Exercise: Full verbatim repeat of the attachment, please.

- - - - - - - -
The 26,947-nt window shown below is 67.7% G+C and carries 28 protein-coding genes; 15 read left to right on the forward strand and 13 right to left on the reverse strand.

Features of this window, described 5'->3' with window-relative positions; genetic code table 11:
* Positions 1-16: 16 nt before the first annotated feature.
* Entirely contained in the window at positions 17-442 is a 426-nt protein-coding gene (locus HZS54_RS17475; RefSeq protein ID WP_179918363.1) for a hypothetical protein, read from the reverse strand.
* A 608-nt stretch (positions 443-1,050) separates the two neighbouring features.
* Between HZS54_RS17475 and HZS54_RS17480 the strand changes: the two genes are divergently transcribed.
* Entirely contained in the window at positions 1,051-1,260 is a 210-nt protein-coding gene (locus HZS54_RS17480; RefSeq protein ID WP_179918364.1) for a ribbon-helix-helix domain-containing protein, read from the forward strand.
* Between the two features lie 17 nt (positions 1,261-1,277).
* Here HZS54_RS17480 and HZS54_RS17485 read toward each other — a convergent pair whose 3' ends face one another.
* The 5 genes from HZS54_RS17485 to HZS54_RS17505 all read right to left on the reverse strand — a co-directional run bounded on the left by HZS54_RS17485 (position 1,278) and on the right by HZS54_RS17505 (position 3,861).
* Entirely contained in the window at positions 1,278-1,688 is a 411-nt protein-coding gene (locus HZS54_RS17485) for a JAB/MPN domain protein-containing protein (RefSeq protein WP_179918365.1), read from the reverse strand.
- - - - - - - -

The 26,947-nt window shown below is 67.7% G+C and carries 28 protein-coding genes; 15 read left to right on the forward strand and 13 right to left on the reverse strand.

Features of this window, described 5'->3' with window-relative positions; genetic code table 11:
* Positions 1-16: 16 nt before the first annotated feature.
* Entirely contained in the window at positions 17-442 is a 426-nt protein-coding gene (locus HZS54_RS17475; RefSeq protein ID WP_179918363.1) for a hypothetical protein, read from the reverse strand.
* A 608-nt stretch (positions 443-1,050) separates the two neighbouring features.
* Between HZS54_RS17475 and HZS54_RS17480 the strand changes: the two genes are divergently transcribed.
* Entirely contained in the window at positions 1,051-1,260 is a 210-nt protein-coding gene (locus HZS54_RS17480; RefSeq protein ID WP_179918364.1) for a ribbon-helix-helix domain-containing protein, read from the forward strand.
* Between the two features lie 17 nt (positions 1,261-1,277).
* Here HZS54_RS17480 and HZS54_RS17485 read toward each other — a convergent pair whose 3' ends face one another.
* The 5 genes from HZS54_RS17485 to HZS54_RS17505 all read right to left on the reverse strand — a co-directional run bounded on the left by HZS54_RS17485 (position 1,278) and on the right by HZS54_RS17505 (position 3,861).
* Entirely contained in the window at positions 1,278-1,688 is a 411-nt protein-coding gene (locus HZS54_RS17485) for a JAB/MPN domain protein-containing protein (RefSeq protein WP_179918365.1), read from the reverse strand.